Moneta Gallery Coin Museum



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Victorinus Ant. - Ae
Moneta

[ Separatist Empires: 260-274 A.D. ]
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Postumus - Hercules
Moneta

[ Separatist Empires: 260-274 A.D. ]
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Postumus, Galley Ses
Moneta

[ Separatist Empires: 260-274 A.D. ]
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Postumus, Portrait L
Moneta

[ Separatist Empires: 260-274 A.D. ]
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Postumus, Moneta - D
Moneta

[ Separatist Empires: 260-274 A.D. ]
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Postumus - Hercules
Moneta

[ Separatist Empires: 260-274 A.D. ]
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Gallic Empire - Aureolus Ant.
Gallic Empire - Aureolus Ant.

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Moneta



Registered: August 2005
Location: Arizona USA
Posts: 1,834
users gallery
Aureolus (ally of Postumus) struck at Milan in the name of Postumus, with whom he had a pact. These are distinguished from Postumus by a compact die engraving, short and (sometimes) thick planchets. Additionally, the reverse inscriptions end with AEQVIT, EQVIT, or EQVITVM, a reference to his famed success as a cavalry commander under Gallienus. Also, frequently the officinae (mint) number will appear as 'P' (Prima), 'S' (Secunda), or 'T' (Tertiae). Milan mint (no officinae on this one).
Aureolus was the commander of the cavalry corps of Gallienus (A.D. 253 - 68), the emperor who was fighting hard to preserve his dwidling territories. In 260 the western provinces had revolted against Gallienus and chose as their emperor a local governor, Postumus (260 -269). This chaotic situation worsened in 267 or 268 when the general Aureolus revolted, siding with Postumus in opposition to Gallienus. This threatened to destabilize the whole of Rome's European territories, and Gallienus quickly abandoned his campaign in Greece against the Goths and Heruli to lay siege to Milan, the regional capital in northern Italy that Aureolus had made his headquarters. Just when Gallienus was nearing success, he was murdered. Then, Aureolus was lured into surrendering to the new emperor, Claudius II (268 - 270), who executed him. Testifying to Aureolus' revolt are double-denarii (antoninianus) struck in Milan with the portrait and inscription of Postumus. Since Postumus never controlled northern Italy, these coins can be confidently ascribed to the brief revolt of Aureolus. These then are one of five coins struck in desperate times under rulers other than those depicted on the coin and in the legend. Scarce! D. Vagi # 2564.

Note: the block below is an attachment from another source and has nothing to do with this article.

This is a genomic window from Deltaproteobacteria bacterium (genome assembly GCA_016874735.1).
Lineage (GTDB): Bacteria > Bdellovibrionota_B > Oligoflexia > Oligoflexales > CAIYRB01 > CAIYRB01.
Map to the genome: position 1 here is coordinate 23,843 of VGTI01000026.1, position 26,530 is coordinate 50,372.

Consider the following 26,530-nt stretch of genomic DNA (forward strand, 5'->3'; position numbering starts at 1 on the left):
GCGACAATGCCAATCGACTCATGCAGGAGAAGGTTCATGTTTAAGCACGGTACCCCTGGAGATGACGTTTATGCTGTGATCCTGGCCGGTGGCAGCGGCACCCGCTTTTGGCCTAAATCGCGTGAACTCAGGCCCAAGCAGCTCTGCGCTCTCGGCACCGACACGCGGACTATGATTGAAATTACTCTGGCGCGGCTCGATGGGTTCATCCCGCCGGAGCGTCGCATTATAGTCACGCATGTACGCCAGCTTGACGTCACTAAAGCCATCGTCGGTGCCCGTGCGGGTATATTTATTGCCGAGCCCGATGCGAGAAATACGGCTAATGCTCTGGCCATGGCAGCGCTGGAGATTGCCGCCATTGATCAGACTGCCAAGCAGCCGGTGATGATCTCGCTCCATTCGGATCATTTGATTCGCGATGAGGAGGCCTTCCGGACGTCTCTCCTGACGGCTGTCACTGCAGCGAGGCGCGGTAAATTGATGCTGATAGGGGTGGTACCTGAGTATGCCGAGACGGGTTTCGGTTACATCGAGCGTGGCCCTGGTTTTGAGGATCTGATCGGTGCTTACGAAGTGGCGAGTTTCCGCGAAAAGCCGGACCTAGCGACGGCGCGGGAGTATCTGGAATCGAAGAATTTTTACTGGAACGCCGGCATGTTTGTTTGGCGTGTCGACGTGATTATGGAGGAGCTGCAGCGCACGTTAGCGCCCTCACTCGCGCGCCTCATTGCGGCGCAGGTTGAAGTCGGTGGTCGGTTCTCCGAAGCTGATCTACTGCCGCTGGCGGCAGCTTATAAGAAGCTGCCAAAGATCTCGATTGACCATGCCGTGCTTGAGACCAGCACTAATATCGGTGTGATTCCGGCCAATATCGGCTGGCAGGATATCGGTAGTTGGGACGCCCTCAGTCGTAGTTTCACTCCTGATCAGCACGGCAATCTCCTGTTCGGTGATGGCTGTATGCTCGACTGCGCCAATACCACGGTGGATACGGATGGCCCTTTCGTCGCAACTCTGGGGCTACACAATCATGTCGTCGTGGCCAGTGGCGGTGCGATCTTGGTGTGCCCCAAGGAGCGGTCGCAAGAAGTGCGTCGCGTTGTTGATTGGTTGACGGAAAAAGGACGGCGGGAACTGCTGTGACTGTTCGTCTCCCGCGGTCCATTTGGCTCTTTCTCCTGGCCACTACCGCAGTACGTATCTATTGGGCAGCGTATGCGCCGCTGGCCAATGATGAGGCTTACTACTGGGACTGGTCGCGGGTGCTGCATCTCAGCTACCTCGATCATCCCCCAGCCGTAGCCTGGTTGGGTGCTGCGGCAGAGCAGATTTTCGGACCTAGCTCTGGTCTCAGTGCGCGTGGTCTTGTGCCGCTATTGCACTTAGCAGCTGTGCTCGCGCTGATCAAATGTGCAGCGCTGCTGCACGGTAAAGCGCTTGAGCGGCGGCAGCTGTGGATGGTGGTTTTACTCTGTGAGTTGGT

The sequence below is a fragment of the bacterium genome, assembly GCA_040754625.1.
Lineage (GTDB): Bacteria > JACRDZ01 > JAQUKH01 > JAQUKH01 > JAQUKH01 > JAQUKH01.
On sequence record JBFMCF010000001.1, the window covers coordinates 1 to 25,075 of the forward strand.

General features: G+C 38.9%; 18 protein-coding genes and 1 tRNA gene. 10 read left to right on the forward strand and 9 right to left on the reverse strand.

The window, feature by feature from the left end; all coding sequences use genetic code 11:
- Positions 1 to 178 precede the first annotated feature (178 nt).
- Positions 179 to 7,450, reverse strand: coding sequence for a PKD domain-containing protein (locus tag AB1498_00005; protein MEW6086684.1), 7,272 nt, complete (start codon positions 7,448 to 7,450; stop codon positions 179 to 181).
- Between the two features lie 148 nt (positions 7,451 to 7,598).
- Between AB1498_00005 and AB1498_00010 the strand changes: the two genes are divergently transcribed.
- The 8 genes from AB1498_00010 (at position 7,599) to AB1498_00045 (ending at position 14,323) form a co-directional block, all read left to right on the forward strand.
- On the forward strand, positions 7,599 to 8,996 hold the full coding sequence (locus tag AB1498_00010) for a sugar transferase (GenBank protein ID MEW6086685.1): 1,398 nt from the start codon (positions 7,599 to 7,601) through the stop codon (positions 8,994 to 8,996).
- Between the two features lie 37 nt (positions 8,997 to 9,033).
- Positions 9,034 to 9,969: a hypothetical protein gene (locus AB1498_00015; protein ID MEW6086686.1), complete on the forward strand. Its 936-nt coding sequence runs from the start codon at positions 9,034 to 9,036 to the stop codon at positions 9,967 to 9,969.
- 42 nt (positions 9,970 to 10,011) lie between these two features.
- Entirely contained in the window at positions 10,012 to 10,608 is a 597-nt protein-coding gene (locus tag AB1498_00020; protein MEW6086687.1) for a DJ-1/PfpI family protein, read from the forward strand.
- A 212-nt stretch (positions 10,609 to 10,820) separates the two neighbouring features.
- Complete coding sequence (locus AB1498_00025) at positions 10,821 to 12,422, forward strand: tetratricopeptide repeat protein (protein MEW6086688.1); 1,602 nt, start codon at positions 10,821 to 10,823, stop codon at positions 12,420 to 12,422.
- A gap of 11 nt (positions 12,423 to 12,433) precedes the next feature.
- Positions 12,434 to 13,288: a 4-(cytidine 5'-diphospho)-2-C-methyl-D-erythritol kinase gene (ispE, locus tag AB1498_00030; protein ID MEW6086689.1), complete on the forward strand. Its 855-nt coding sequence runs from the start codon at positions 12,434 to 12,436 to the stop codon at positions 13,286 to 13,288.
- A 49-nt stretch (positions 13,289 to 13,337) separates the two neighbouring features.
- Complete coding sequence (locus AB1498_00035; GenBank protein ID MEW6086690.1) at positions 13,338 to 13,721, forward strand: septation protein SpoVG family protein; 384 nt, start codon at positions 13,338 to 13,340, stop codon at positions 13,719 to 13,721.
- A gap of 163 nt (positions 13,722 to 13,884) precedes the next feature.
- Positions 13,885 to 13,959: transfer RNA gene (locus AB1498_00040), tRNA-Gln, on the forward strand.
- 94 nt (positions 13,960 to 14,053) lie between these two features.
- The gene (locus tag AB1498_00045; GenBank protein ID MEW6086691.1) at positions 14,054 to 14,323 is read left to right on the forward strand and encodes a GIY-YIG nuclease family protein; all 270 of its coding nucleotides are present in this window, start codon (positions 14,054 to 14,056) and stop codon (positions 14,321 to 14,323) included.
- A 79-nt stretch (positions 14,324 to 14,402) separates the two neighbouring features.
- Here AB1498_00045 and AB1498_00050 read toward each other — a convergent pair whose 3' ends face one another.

For a brief History of the Gallic Empire in the Moneta Library, by Percy Webb: VIEW & DOWNLOAD:
[ link ]
· Date: December 31, 2005 · Views: 10,882 · Filesize: 28.5kb, 56.8kb · Dimensions: 700 x 368 ·
Keywords: Gallic Postumus Aureolus Gallenius Separatist Usurper

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Moneta

Registered: August 2005
Location: Arizona USA
Posts: 1,834
July 19, 2006 12:47am

You can read or print an excellent article on the history of the Gallic Empire at:
[ link ]


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